Despite the obvious drawbacks, the global crisis of 2008 introduced natural stopgaps for preventing oversupply and artiἀcially inflated prices – a much-needed dose of sanity that the government has systematically failed to provide in recent years. The crisis, however, is not the only factor that has slowed the Bulgarian property market down.

MEANWHILE, AT HOME

A black year for holiday home developers

On 1 January 2008 the Black Sea Coast Act came into effect. As usual, the legislation began with the best of intentions and ended up toothless. Supposedly designed to secure the integrated development and preservation of the coast, the document was later amended in accordance with big business' needs so many times that it is now almost useless. Still, thanks to this legislation and Natura 2000, the EU list of protected areas, it is no longer possible to build a hotel right on the beach or in protected territories. The government made some efforts to restrict the outrageous massacre of the Black Sea coast and mountain resorts, but they were too little too late. The free market had already said its say – by the middle of an ostensibly successful tourist season with an annualised 18 percent increase in visitors numbers, several hotels in Sunny Beach went up for sale for the bizarre price of one euro. What's the catch here? Buyers would get a mortgage along with the property. Developers who built their projects with loans reduced prices by up to 200 euros per sq m, pressured by the need to cover their debts. The Mayor of Bansko has banned new projects until further notice. Most British real estate agencies based in sea and ski resorts closed down due to lack of clients.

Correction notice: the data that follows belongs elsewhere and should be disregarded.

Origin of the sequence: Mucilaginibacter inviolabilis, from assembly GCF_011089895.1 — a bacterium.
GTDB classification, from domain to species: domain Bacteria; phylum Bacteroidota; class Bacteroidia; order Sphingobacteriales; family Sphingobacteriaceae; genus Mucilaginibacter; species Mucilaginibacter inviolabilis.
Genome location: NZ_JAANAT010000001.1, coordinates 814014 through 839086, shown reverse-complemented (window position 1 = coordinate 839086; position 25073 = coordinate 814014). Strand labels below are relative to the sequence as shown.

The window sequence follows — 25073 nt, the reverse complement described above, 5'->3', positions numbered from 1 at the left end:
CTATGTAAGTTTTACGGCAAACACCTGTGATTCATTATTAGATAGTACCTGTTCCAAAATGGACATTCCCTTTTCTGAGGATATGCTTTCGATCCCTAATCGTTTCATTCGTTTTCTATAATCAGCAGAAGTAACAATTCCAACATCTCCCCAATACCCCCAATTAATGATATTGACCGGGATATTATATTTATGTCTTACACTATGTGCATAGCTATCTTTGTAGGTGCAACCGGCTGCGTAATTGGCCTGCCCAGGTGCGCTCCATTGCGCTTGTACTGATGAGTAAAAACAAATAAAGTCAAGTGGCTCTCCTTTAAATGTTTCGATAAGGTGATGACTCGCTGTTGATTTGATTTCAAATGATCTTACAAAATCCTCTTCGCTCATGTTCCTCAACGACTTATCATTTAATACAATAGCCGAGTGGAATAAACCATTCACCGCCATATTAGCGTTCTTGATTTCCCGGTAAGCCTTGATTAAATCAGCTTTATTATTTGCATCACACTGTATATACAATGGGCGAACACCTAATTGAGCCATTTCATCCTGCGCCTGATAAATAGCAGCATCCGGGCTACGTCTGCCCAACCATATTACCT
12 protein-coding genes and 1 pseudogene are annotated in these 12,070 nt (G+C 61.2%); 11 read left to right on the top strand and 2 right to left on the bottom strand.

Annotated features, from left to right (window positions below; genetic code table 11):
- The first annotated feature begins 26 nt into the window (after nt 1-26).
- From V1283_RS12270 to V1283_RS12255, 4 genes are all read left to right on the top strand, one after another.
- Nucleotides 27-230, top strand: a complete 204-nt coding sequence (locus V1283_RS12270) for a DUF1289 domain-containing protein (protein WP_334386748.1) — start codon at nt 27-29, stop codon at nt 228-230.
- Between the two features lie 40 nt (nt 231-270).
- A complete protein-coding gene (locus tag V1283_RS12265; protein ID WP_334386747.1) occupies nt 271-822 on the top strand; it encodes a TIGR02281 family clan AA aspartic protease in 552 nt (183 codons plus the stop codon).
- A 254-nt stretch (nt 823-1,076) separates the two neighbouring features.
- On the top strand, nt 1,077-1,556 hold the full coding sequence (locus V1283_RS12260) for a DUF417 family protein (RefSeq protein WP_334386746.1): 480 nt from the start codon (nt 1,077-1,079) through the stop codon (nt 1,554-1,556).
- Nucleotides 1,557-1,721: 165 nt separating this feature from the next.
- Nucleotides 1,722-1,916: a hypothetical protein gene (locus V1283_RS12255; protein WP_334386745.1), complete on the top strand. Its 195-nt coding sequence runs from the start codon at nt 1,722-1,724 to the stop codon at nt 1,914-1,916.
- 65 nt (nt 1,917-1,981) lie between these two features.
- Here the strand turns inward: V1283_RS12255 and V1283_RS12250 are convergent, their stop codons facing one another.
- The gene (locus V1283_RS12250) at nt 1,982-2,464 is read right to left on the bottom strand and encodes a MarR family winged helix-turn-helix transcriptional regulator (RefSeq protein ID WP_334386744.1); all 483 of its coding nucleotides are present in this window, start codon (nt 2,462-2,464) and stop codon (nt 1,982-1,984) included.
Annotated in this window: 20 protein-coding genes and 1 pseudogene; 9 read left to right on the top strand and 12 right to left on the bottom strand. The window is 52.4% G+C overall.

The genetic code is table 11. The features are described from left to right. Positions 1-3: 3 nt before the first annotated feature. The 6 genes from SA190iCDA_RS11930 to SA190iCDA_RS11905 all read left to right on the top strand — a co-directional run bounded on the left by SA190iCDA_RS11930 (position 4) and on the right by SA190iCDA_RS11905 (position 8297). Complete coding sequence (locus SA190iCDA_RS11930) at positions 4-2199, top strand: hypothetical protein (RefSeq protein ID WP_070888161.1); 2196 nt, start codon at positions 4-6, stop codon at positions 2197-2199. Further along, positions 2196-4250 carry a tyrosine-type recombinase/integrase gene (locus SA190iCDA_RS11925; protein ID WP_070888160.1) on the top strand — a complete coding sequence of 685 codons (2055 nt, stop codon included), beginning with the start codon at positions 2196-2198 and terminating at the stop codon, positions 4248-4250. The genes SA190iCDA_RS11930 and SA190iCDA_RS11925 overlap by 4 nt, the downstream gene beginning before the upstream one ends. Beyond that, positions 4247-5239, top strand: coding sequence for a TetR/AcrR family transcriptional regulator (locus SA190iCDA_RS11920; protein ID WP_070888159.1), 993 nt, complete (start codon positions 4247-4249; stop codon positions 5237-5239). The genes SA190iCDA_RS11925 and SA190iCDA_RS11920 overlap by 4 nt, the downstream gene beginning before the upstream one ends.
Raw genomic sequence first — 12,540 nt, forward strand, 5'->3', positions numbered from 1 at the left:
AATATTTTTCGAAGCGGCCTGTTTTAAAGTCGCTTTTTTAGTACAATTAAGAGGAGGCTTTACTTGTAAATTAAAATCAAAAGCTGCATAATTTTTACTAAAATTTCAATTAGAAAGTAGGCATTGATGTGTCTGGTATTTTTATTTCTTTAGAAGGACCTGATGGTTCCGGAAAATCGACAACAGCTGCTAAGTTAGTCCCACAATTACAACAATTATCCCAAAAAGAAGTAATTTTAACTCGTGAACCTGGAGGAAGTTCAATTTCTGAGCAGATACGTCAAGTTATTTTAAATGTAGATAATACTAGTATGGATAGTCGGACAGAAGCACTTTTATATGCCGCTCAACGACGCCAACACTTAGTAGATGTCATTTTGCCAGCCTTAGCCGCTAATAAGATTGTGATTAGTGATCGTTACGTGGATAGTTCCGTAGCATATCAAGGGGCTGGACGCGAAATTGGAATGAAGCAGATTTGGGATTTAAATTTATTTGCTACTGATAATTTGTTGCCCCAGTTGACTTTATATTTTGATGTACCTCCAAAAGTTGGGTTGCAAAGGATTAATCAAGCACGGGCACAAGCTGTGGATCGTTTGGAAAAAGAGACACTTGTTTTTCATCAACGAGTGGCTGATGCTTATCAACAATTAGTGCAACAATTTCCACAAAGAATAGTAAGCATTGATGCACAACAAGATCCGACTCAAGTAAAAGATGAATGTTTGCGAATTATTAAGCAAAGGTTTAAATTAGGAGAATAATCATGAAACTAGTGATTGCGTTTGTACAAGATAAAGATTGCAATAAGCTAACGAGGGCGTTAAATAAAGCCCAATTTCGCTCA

Business properties

Domestic factors are the primary cause for troubles in this sector.

Malls have increased their value by 50 percent over the last 18 months. However, a potential threat to this subsector is the malignant pattern followed by every type of property that is subject to high demand – oversupply. A grim example is Varna, where five shopping malls are being built or have just opened in a single district alone. Hopes are that the crisis will stop the mall-ification of larger cities and will redirect developers to smaller ones, where malls are much needed.

The logistics property sector looked set to replace holiday homes as the cash cow of 2008. Demand was huge, supply next to nil – the future looked brtight for developers in this sector. Instead of beginning thousands of projects, however, most of them either postponed plans or withdrew, scared away by the high prices of land for logistical purposes.